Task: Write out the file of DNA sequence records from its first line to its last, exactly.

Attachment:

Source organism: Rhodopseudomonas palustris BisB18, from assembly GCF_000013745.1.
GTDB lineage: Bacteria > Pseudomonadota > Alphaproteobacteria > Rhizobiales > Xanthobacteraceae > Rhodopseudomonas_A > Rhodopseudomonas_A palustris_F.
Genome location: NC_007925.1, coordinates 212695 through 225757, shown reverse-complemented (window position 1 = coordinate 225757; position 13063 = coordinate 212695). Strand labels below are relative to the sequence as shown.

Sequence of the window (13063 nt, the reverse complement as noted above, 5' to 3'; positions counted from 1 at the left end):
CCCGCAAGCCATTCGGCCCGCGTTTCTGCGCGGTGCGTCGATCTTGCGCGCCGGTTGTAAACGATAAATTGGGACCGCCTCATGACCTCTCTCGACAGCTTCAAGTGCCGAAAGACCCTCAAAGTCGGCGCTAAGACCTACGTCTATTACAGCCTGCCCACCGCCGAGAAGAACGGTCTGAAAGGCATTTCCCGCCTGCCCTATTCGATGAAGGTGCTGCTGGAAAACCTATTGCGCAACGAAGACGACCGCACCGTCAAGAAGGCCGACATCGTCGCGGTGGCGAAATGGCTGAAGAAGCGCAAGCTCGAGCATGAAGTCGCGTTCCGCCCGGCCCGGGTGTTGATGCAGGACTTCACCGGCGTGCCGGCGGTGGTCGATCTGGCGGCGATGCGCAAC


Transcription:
Source organism: Rhodopseudomonas palustris BisB18, from assembly GCF_000013745.1.
GTDB lineage: Bacteria > Pseudomonadota > Alphaproteobacteria > Rhizobiales > Xanthobacteraceae > Rhodopseudomonas_A > Rhodopseudomonas_A palustris_F.
Genome location: NC_007925.1, coordinates 212695 through 225757, shown reverse-complemented (window position 1 = coordinate 225757; position 13063 = coordinate 212695). Strand labels below are relative to the sequence as shown.

Sequence of the window (13063 nt, the reverse complement as noted above, 5' to 3'; positions counted from 1 at the left end):
CCCGCAAGCCATTCGGCCCGCGTTTCTGCGCGGTGCGTCGATCTTGCGCGCCGGTTGTAAACGATAAATTGGGACCGCCTCATGACCTCTCTCGACAGCTTCAAGTGCCGAAAGACCCTCAAAGTCGGCGCTAAGACCTACGTCTATTACAGCCTGCCCACCGCCGAGAAGAACGGTCTGAAAGGCATTTCCCGCCTGCCCTATTCGATGAAGGTGCTGCTGGAAAACCTATTGCGCAACGAAGACGACCGCACCGTCAAGAAGGCCGACATCGTCGCGGTGGCGAAATGGCTGAAGAAGCGCAAGCTCGAGCATGAAGTCGCGTTCCGCCCGGCCCGGGTGTTGATGCAGGACTTCACCGGCGTGCCGGCGGTGGTCGATCTGGCGGCGATGCGCAAC